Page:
Guest Contributor | Jul 29, 2020 | 0
Want to sell Namibian bonds to foreign investors? Bundle them and unitise the fund
It took approximately a year for Cirrus Capital and Absa Capital to get all the elements in place to list their new exchange traded fund (ETF) but that process came to a conclusion just over a week ago with the cash listing of the Newfunds S&P Namibia Bond ETF.
This final step in bringing the ETF to a tradeable investment instrument on the Johannesburg Securities Exchange (JSE) with a dual-listing on the Namibian Stock Exchange (NSX), was preceded earlier in November by the so-called in-specie subscription when prospective investors had the opportunity to cede their existing Namibian sovereign bond holdings in exchange for ETF units.
Romé Mostert, Director and Co-founder at Cirrus Capital explained that the ETF is a collaboration between Cirrus Capital and Absa Capital, who are the originators of the idea to establish an ETF based on a basket of assets in the ten largest Namibian government bonds. The ETF is unique in the fact that it is the only ETF in the world to only hold Namibian assets; and it is the first time investors can buy Namibian Government debt in a dematerialised form.
The Newfunds S&P Namibia Bond ETF replicates the Total Return version of the S&P Namibia Sovereign Bond 1+ year Top 10 index. The index is rebalanced every month and reconstituted every quarter. Only bonds with a maturity of one year or more, are included.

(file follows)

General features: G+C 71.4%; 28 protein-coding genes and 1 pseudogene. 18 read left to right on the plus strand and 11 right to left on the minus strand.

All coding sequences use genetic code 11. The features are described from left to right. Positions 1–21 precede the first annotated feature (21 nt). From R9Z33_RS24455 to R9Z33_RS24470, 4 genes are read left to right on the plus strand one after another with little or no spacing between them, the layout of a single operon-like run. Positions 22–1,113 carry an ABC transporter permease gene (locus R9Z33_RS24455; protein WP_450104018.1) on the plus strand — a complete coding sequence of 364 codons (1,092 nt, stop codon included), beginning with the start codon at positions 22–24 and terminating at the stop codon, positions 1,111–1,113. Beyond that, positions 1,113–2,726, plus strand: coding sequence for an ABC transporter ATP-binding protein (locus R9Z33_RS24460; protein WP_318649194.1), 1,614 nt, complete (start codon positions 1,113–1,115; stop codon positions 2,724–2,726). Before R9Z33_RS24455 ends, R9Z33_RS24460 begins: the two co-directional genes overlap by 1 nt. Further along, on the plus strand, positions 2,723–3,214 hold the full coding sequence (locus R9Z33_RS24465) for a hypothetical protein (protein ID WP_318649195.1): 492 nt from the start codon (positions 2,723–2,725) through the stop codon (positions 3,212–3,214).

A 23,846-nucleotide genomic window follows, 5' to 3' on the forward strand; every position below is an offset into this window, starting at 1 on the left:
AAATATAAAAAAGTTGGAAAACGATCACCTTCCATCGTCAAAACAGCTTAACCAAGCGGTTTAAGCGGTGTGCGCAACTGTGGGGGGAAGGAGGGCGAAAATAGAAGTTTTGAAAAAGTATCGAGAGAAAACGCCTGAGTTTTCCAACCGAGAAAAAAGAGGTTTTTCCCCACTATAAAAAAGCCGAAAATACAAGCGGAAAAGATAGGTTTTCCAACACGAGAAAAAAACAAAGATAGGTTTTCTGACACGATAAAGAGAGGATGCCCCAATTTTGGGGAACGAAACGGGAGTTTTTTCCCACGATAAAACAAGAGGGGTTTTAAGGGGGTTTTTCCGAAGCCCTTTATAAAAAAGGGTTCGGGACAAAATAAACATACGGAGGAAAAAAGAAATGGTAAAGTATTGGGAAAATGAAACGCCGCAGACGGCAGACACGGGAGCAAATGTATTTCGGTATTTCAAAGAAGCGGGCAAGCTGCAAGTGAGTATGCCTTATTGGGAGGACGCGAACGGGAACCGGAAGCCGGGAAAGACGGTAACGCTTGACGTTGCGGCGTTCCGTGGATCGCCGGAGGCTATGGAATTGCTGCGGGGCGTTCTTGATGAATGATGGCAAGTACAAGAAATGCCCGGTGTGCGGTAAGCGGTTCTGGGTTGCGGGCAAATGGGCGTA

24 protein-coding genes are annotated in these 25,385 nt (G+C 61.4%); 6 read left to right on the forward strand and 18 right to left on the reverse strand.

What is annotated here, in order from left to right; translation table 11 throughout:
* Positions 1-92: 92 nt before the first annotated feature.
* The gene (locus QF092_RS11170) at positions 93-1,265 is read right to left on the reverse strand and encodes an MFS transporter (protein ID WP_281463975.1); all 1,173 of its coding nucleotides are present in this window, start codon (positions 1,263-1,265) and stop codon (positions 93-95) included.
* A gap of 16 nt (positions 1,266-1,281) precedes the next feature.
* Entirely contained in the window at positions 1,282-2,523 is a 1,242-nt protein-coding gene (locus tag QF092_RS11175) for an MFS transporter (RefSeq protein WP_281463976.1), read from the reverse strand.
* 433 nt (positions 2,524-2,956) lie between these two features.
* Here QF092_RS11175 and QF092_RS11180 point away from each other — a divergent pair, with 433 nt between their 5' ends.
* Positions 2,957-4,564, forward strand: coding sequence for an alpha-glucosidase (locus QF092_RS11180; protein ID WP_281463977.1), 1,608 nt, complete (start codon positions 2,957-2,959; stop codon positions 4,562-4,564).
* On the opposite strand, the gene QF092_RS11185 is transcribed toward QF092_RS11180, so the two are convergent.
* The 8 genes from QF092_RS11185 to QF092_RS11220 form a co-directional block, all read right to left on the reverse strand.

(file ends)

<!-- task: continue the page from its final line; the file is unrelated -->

The attractiveness for foreign investors is that they now have a product available in South African currency with exposure to a range of preselected bonds in a unitised instrument that can be traded on the JSE with liquidity guaranteed by the market makers , Absa Capital Securities and Cirrus Securities.
The ETF is registered in South Africa as a collective investment scheme under the Collective Investment Schemes Control Act. It was approved for listing on the JSE and NSX, with in-specie subscriptions listed on the exchanges on Tuesday 26 November and the cash subscriptions listed on Friday 6 December.
One of the fund’s attractive features is that as an ETF, the total expense ratio amounts to only 10 basis points or 0.1%. This is the cheapest ETF listed on the JSE. Mostert explained that a capital investment of roughly N$500 million is required for the very low trading fee to be viable, stating at the same time that Cirrus Capital expects to cross this benchmark early in 2020.
On the reason for listing a locally-traded ETF with Namibian sovereign bonds as underlying assets, Mostert said it is crucial for the further development of the local capital market to put in place a mechanism on a liquid market to open trading in Namibian bonds to foreign investors. This is the reason why they chose the JSE and why they decided to use S&P Dow Jones Indices to compile the index.
“Considering Namibia’s trade deficit on the balance of payment and the government’s annual borrowing requirements, the local capital market is in desperate need to attract foreign inflows to avoid further increases in the local asset requirements under Regulation 13.” he concluded.
The Newfunds S&P Namibia Bond ETF comprises a weighted basket of the GC22, GC24, GC25, GC27, GC30, GC32, GC35, GC37, GC40 and GC 45 bonds issued by the Namibian Government.